Brigadier Nick Cocking spoke about his time in Arabia between 1960 and 1991. It all started with his volunteering to join the now defunct Trucial Oman Scouts, following a colloquial course in Arabic at the Army Language School in Aden. Life in those days in the Arabian Peninsula was very basic and in many parts medieval. There were, for instance, no tarmac or blacktop roads in the Trucial States for roads or airstrips. Abu Dhabi ‘town’ was little more than a fishing village and the causeway linking it to the mainland was submerged whenever the Shemal blew. The Scouts kept the Pax Britannica in the region and settled minor territorial disputes among neighbours. There we camel patrols into the Liwa Sands to check for any incursions from Saudi Arabia and also garrison duties in Buraimi Oasis. Nick reminded us of the first Iraqi threat against Kuwait in 1961.
18 months later he was back in the Arabian Peninsula with the British Army and his own 4th Royal Tank Regiment, who were in fact mounted in armoured cars in the armoured reconnaissance role. The Regiment was intially deployed with one squadron in Sharjah, one up country in the Aden Protectorate and one with the Regimental Headquarters in Little Aden. This was the time of Nasserite subversion, through principally the NLF, and the announcement of the forthcoming British withdrawal. THe Regiment was closely involved in the Radfan campaign, winning one MC, one MM and several mentions in despatches.
In 1964 the Regiment moved on to the Far East where they were immediately deployed in the Indonesian Confrontation Campaign. Nick Cocking remained as Adjutant and went with them.
Arabia was not to see Nick again until 1970 when he returned as the Staff Intelligence Officer at HQ British Forces Gulf. This was again a time of much activity as Nick not only had responsibility for the lower Gulf including his old stamping ground but was also required to keep an overview on the growing number of Palestinian terror groups. HMG was by this time set on withdrawal from the Gulf and the clock was ticking. Nick spoke of Op Breakfast which received virtually no press coverage in those days, but involved a Frigate, two mine sweepers, a Special Boat Section RM, one infantry battalion, two squadrons of TOS, elements of the SAS, the whole with support from the RAF. No embedded reporters and the better for it!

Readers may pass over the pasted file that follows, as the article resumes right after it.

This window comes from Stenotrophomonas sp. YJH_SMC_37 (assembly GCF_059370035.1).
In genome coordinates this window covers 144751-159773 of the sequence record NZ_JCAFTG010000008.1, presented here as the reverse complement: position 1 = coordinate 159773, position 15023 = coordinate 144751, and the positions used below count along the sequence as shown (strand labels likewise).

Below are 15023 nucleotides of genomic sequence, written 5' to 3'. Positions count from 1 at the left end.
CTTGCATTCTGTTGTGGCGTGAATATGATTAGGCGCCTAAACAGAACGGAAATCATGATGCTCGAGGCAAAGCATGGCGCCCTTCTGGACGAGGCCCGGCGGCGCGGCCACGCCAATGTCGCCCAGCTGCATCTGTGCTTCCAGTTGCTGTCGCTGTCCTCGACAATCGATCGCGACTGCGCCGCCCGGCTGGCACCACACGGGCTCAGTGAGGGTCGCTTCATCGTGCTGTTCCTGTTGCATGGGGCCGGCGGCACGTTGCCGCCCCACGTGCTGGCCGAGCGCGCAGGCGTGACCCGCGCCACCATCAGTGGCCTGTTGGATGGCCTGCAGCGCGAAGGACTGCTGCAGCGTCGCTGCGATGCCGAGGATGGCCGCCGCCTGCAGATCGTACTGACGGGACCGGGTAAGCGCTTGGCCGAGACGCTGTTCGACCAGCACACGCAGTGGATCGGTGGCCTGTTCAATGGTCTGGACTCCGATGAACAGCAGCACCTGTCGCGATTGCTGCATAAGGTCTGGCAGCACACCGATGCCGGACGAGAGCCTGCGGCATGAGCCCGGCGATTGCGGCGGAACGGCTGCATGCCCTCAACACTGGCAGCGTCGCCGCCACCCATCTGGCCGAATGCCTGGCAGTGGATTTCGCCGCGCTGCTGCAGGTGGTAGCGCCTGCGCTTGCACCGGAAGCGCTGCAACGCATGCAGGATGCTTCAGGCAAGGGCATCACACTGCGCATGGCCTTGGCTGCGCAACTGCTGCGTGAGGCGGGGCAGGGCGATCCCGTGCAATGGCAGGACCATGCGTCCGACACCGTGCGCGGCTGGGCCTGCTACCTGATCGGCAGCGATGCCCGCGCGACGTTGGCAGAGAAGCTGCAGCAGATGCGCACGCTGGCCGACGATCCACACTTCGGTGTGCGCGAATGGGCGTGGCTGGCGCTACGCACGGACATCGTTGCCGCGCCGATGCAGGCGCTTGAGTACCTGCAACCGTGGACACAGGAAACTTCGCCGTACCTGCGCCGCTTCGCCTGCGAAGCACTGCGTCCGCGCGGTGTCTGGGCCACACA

It was to be 12 years before NIck returned to Arabia, this time as Commander of the British Military Mission to the Saudi Arabian National Guard. He remained with the Guard for seven years before finally retiring from the Army in 1992. He spoke fondly of his time in Saudi Arabia and of developments in the Guard including their decisive action during the Iranian inspired riot during the Haj. He concluded with tales of the Kuwait Liberation War and the part played by the Guard in the defeat of the Iraqis at Khafji.
In summary he reflected that the changes that had taken place within Arabia during his lifetime and the remarkable developments that the society had experienced and absorbed. He felt that in so many ways the Arab peoples of the Peninsula had managed to cover the equivalent of 400 years of European progress in 50. Something to ponder in these troubled times.
Nick Cocking still retains his links with Saudi Arabia and travels there several times a year to consult with his Saudi partners.